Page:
The Bolsheviks throughout most of the Civil War controlled the central Russian territory which had Russians as its major nationality group. It was these parts of Greater Russia that contained the Russian industrial sector as well as the apparatus of the former Tsarist State including its Army. As well it was home to Russia to the largest cities Moscow and St Petersburg and the vast majority of Russia’s working classes. Mawdsley describes the holding of these areas of the Russian heartland as the Red Army as a ‘decisive achievement of the Civil War’. The holding of the Russian industrial heartland led to the Red Army to having numerical superiority on the battlefield as well as giving the Bolshevik’s a political economy to help fund the development of an army.

Another factor in contributing to the loss of the White Army in the Civil War was there acceptance of direct Foreign Imperial support so close after the tragedy of Russian human and territorial losses in WWI. Foreign support to the White Army was of such a haphazard manner that it actually had a negative impact upon the White Army’s war effort. This was exemplified by the British War Office not informing its own Foreign Office that it had sent two divisions into Russia without any consideration as to what role these soldiers should assume in the war.

The foreign imperial powers of Great Britain, France, Germany and the United States started their intervention in Russia without a declaration of war. The English and French landed at Archangel and Murmansk, the Japanese occupied Vladivostok, in the Northern Caucus region the British and French installed a government makeup of its own officers. In the Don region the Cossack were being supported by the Germans and in the middle Volga region the British and French were sponsoring the Czech legion. To add to this the Germans had taken part of the Ukraine’s and had invited the White Army’s to set up a base in the territory. The German and Turks had also sent in troops into the Caucus and sought to supply to the Southern White Army and the Cossacks of the Don with both arms and military support.

The greatest problem facing foreign forces in Russia however was the lack of intelligence coming from Bolshevik held areas due to there failure to establish embassies and other diplomatic posts after the end of WWI. The British also erred though it’s setting up of a government if the Caucus region made up solely of British officers which helped provide the Bolshevik government with a propaganda and recruitment tool for the building of the Red Army. As a result the foreign intervention Russian nationalists of all classes rushed to join into the ranks of the Red Army who saw foreign forces on Russia soil as a greater threat than the ideology of the Bolsheviks.

The intervention by foreign armies effectively isolated the Bolshevik held industrial areas from the agricultural regions. The occupation of Russian soil also brought the factories of Russia’s two major industrial cities St Petersburg and Moscow to a stand still. It caused a shortage of food for millions of Russians in the lower classes as well as causing the shutdown of Russia industrial sector with the associated lay off of the Russian working classes which resulted in very severe living circumstances for the Russian people. There resulted a desperate struggle for survival by Russia’s working class with the foreign invaders and the upper class collaborators being blamed. This led the conflict being transformed from a Civil War into a struggle for the survival of under the banner of War Communism.

To combat the threats to Russian Society the Bolshevik’s developed the principle of War Communism in which the government took absolute control of Russia’s political economy. These measures included the government controlling manufacturing and the output of agricultural production as well as fixing prices and banning private trading. It also included the government introducing universal labour controls including the distribution of labour and the introduction of conscription to the Red Army. In this way Lenin and the Bolsheviks prepared Russia and her people to fight a war against both the foreign imperial powers and the upper echelons of its own society. This approach to governance that still exists today despite the fall from power of the Communist Party in 1991.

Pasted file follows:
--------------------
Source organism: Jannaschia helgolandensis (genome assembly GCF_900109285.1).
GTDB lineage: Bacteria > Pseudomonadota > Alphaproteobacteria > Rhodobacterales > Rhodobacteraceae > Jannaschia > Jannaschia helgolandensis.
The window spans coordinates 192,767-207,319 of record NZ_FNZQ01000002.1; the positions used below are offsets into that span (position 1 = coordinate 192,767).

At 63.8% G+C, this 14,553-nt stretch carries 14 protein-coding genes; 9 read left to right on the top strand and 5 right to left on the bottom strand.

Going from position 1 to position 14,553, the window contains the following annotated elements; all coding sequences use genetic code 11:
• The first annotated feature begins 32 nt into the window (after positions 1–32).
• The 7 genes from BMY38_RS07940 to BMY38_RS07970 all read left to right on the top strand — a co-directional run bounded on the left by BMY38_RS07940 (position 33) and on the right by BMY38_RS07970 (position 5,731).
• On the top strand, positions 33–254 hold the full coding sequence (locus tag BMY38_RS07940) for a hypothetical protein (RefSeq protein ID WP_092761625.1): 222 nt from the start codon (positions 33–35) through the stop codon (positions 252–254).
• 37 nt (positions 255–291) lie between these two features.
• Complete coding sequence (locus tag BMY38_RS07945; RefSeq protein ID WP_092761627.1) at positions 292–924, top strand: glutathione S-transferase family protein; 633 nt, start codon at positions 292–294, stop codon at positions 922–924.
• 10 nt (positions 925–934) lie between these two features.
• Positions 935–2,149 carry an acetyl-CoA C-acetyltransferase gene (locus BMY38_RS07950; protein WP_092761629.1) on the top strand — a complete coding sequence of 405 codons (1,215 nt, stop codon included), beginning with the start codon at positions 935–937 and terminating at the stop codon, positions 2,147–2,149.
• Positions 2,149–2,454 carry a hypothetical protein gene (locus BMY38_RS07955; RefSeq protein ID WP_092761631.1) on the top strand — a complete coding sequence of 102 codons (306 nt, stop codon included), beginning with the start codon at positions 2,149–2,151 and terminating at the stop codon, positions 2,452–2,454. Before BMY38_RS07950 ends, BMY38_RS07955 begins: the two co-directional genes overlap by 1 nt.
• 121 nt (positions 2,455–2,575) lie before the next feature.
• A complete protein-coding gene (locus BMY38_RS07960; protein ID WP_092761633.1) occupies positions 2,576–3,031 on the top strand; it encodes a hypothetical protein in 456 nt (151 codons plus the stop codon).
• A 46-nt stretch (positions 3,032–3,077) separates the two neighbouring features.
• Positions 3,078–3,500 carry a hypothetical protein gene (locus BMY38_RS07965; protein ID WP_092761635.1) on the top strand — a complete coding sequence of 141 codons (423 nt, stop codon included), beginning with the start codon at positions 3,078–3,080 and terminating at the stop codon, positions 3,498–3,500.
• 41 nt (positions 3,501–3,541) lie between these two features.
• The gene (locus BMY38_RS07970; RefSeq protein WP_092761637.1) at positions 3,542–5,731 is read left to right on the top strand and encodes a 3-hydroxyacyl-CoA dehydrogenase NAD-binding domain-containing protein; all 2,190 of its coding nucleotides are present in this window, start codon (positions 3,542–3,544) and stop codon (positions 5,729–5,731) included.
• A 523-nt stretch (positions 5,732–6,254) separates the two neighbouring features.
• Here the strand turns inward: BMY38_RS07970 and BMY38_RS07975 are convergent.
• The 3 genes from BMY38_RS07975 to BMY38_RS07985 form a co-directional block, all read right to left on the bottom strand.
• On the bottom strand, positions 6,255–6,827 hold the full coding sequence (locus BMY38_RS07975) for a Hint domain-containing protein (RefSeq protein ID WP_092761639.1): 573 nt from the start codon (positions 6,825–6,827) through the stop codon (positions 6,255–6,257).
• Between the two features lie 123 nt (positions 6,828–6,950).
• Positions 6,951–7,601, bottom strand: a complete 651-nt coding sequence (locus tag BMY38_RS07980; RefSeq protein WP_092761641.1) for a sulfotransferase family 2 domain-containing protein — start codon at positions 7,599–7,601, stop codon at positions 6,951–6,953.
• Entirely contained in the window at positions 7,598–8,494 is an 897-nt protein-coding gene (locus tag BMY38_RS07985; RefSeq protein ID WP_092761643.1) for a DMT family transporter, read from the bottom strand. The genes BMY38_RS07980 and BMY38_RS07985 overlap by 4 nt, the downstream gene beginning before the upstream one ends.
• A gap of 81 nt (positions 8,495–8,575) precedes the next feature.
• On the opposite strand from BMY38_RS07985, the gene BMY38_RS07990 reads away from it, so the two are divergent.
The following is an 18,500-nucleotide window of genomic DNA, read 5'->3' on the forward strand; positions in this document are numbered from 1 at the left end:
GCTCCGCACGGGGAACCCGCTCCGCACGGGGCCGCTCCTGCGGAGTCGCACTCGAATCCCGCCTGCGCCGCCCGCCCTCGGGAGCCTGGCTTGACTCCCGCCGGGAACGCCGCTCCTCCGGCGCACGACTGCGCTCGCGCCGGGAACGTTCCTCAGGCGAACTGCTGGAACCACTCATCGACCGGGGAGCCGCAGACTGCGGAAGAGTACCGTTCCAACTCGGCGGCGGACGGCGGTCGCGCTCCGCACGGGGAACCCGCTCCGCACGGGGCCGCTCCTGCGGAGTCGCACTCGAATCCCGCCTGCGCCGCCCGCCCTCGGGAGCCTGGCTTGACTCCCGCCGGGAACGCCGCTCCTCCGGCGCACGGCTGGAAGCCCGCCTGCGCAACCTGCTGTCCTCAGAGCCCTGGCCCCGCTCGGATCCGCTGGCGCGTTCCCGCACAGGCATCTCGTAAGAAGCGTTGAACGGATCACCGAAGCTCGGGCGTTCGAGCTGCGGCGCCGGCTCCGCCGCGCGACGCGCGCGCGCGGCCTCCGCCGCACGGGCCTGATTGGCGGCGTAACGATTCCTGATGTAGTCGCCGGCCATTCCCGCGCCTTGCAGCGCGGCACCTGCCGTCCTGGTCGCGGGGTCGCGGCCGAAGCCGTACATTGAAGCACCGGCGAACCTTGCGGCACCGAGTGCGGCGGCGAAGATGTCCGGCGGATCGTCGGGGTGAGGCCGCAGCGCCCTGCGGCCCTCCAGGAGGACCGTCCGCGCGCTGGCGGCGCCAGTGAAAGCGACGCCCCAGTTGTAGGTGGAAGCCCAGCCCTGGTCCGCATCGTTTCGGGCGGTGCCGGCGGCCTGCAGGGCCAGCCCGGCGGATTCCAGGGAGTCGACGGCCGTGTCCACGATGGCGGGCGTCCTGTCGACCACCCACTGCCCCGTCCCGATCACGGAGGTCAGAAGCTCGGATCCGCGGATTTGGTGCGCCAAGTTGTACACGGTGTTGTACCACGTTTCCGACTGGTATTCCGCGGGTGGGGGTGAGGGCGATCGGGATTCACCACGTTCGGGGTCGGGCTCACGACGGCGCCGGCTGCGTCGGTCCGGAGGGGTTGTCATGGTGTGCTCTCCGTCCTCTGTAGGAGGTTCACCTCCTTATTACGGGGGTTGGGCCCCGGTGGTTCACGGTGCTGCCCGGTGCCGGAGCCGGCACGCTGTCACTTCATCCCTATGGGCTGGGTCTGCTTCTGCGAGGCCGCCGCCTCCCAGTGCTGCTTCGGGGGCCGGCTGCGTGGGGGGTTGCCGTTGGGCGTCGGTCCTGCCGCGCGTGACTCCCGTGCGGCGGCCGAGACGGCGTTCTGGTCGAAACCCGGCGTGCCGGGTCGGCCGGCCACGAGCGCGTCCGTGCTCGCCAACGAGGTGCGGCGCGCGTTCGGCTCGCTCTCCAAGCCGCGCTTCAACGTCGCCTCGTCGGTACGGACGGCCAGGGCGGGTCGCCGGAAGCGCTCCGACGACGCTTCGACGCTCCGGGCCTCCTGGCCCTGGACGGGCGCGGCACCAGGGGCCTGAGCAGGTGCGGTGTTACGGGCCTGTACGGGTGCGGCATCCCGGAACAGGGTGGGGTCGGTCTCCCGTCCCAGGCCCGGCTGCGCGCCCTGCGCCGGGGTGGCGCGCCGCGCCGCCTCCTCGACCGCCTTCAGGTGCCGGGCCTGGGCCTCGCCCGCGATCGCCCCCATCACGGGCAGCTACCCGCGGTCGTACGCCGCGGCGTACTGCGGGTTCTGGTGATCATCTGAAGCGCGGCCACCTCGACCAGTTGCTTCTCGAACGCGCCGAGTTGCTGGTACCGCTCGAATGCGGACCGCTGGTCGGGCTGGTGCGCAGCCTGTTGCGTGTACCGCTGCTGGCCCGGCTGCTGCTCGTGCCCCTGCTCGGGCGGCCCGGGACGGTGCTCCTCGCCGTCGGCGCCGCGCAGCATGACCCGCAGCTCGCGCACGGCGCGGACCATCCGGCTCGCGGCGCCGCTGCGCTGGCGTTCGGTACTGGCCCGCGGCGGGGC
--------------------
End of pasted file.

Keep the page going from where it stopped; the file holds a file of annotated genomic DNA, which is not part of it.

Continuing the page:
The Bolshevik open approach to explaining objectives in fighting the Civil War was contrasted by the White Armies failed to declare what there objectives for fighting the war were and thus failed to build a repore with the Russian people. Hudson stated the main problem of the White Army was that ‘they had no agreed political programme to put to the people of Russia as a possible alternative to Bolshevism’ . As Hill stated ‘The fundamental cause of the Russian Revolution, then was the incompatibility of the tsarist state with the demands of modern civilisation’ and it was these failures by the White Army to adapt to the modernisation of Russian society that ultimately led to their defeat at the hands hands of Lenin and his Bolsheviks.

So therefore in conclusion there were several interconnected reasons for the Bolshevik victory and the White Army defeat in the Russian Civil War of 1918-1921. The first and most important reason was the leadership of the Bolshevik Party by Lenin and the Bolshevik Party as the Vanguard of the people whose government and modernise a Russian Society as well as providing social mobility for the Russian working and peasant classes. This led the Bolshevik’s to win the support of these classes who formed the backbone of the five million man strong Red Army. The White Army by contrast was disinterested in associating with these classes and their attempts to conscript Russian peasantry in their military ranks caused more problems than they solved for the White Army.

The Bolsheviks were also aided by the holding of the interior region which contained Russia’s two largest cities St Petersburg and Moscow and its industrial sector. It was also home to the former bases of the Tsarist Army which provided the Bolsheviks with armouries and access to a trained fighting force. The intervention of foreign imperialists on the Russia’s flanks transformed the Civil War in Russia into a war for National Liberation which helped the Bolsheviks win the support of Russian patriots and build up an army of more than 5 million. It was this sheer size of the Red Army that in the end provided the Red Army with the ability to overwhelm it opponents both domestic and foreign on the battlefield which through its size, dedication and the superiority of its vibrant and scientific ideology defeated not the foreign imperialist abut also the Russian class collaborators of the White Army.